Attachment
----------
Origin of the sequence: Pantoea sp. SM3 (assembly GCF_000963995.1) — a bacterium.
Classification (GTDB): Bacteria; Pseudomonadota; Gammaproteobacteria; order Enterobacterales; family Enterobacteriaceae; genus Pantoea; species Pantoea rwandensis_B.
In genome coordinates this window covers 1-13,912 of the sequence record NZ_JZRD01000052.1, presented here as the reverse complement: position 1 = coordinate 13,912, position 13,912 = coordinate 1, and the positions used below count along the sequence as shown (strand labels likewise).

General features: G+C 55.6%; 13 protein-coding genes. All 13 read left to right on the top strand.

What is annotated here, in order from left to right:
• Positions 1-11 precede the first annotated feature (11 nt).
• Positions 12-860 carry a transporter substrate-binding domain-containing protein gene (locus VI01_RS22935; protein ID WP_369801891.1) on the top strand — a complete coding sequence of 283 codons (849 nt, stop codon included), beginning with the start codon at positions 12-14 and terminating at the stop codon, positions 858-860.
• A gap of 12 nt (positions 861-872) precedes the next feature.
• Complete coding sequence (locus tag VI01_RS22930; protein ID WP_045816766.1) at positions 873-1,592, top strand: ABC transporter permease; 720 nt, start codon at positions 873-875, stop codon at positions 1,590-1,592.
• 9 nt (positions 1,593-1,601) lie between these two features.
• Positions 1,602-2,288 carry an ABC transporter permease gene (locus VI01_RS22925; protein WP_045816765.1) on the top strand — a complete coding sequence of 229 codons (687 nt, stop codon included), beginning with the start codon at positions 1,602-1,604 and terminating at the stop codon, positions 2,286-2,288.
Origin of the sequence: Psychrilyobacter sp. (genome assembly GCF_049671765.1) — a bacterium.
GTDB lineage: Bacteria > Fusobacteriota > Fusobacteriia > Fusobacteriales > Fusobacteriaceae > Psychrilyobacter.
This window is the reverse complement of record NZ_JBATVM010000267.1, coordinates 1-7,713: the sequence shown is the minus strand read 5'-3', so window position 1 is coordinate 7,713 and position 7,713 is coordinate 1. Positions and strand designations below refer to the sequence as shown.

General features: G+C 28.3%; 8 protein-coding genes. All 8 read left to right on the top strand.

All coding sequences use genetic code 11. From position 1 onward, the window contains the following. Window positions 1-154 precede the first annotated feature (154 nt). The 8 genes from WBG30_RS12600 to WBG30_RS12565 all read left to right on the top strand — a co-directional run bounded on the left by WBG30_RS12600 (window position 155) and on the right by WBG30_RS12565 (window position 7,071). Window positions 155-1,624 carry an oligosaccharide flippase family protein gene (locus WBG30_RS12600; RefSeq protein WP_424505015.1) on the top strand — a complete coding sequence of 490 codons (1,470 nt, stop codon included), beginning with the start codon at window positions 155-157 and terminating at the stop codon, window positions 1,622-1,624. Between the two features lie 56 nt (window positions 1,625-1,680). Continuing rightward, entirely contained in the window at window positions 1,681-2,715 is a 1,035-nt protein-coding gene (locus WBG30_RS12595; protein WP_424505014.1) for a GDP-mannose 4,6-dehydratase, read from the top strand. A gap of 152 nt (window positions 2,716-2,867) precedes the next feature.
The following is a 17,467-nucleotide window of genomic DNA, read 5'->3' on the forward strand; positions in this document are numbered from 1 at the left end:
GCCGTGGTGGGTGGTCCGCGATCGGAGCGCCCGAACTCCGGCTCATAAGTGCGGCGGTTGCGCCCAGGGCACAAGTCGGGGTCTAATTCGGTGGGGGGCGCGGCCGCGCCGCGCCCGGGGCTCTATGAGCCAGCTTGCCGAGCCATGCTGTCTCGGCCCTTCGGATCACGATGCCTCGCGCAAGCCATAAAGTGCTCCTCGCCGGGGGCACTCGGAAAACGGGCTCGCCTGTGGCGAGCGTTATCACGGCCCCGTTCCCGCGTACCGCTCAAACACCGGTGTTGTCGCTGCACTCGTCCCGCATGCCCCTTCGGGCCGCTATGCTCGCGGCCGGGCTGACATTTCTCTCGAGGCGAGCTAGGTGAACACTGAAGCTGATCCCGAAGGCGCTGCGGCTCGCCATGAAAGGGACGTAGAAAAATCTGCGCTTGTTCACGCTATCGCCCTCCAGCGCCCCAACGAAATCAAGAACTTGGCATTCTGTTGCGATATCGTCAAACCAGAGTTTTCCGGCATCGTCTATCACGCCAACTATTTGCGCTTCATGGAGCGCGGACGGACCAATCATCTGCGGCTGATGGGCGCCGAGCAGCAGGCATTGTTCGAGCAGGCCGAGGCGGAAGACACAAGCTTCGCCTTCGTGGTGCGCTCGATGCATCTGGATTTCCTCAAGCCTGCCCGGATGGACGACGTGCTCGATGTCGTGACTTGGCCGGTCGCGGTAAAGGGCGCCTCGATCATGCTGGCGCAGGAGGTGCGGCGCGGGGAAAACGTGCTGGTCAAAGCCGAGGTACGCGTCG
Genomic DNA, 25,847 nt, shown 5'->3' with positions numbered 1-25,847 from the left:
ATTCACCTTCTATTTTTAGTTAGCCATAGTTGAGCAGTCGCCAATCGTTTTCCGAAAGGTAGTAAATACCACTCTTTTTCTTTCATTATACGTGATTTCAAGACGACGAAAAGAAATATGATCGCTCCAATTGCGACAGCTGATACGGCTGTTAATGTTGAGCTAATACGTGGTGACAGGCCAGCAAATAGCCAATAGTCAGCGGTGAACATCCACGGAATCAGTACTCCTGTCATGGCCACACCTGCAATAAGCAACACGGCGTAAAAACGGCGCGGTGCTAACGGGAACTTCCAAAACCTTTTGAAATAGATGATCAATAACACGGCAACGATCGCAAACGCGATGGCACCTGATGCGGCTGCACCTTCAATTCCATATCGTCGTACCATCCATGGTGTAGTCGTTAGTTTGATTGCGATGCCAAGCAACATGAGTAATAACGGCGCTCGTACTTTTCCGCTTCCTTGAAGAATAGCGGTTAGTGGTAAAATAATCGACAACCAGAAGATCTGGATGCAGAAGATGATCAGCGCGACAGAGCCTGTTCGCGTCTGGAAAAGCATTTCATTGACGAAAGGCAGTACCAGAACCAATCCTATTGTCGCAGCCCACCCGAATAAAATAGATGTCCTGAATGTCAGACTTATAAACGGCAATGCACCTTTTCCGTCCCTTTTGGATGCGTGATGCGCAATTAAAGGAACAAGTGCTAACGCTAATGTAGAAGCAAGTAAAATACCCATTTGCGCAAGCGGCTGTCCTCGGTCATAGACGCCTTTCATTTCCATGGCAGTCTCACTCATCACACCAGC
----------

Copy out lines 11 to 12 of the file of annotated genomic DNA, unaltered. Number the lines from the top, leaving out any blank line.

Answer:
• Positions 1,602-2,288 carry an ABC transporter permease gene (locus VI01_RS22925; protein WP_045816765.1) on the top strand — a complete coding sequence of 229 codons (687 nt, stop codon included), beginning with the start codon at positions 1,602-1,604 and terminating at the stop codon, positions 2,286-2,288.
Origin of the sequence: Psychrilyobacter sp. (genome assembly GCF_049671765.1) — a bacterium.